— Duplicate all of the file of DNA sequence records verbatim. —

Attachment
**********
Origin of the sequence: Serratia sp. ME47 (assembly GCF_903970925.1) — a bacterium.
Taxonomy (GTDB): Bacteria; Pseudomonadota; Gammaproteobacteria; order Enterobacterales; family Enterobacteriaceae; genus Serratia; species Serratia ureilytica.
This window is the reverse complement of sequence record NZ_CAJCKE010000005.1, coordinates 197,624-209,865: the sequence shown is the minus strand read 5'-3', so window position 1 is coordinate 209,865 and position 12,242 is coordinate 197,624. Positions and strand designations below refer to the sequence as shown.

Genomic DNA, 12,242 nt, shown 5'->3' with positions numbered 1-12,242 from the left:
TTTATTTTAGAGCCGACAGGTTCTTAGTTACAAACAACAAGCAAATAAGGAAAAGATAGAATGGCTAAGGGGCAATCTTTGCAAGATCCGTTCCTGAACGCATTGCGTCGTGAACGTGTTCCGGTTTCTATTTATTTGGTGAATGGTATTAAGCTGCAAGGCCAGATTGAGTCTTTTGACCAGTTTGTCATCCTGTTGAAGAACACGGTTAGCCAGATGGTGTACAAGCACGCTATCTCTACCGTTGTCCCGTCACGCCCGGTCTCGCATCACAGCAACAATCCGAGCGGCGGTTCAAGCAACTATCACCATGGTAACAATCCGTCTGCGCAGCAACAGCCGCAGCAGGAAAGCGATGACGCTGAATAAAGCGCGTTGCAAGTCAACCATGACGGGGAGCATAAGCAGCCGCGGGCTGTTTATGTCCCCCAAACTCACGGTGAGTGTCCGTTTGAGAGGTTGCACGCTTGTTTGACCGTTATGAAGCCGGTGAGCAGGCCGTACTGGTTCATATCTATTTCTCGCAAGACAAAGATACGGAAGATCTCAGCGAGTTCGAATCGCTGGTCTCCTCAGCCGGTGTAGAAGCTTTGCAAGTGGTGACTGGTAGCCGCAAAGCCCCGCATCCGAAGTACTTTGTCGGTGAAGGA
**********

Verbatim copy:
Origin of the sequence: Serratia sp. ME47 (assembly GCF_903970925.1) — a bacterium.
Taxonomy (GTDB): Bacteria; Pseudomonadota; Gammaproteobacteria; order Enterobacterales; family Enterobacteriaceae; genus Serratia; species Serratia ureilytica.
This window is the reverse complement of sequence record NZ_CAJCKE010000005.1, coordinates 197,624-209,865: the sequence shown is the minus strand read 5'-3', so window position 1 is coordinate 209,865 and position 12,242 is coordinate 197,624. Positions and strand designations below refer to the sequence as shown.

Genomic DNA, 12,242 nt, shown 5'->3' with positions numbered 1-12,242 from the left:
TTTATTTTAGAGCCGACAGGTTCTTAGTTACAAACAACAAGCAAATAAGGAAAAGATAGAATGGCTAAGGGGCAATCTTTGCAAGATCCGTTCCTGAACGCATTGCGTCGTGAACGTGTTCCGGTTTCTATTTATTTGGTGAATGGTATTAAGCTGCAAGGCCAGATTGAGTCTTTTGACCAGTTTGTCATCCTGTTGAAGAACACGGTTAGCCAGATGGTGTACAAGCACGCTATCTCTACCGTTGTCCCGTCACGCCCGGTCTCGCATCACAGCAACAATCCGAGCGGCGGTTCAAGCAACTATCACCATGGTAACAATCCGTCTGCGCAGCAACAGCCGCAGCAGGAAAGCGATGACGCTGAATAAAGCGCGTTGCAAGTCAACCATGACGGGGAGCATAAGCAGCCGCGGGCTGTTTATGTCCCCCAAACTCACGGTGAGTGTCCGTTTGAGAGGTTGCACGCTTGTTTGACCGTTATGAAGCCGGTGAGCAGGCCGTACTGGTTCATATCTATTTCTCGCAAGACAAAGATACGGAAGATCTCAGCGAGTTCGAATCGCTGGTCTCCTCAGCCGGTGTAGAAGCTTTGCAAGTGGTGACTGGTAGCCGCAAAGCCCCGCATCCGAAGTACTTTGTCGGTGAAGGA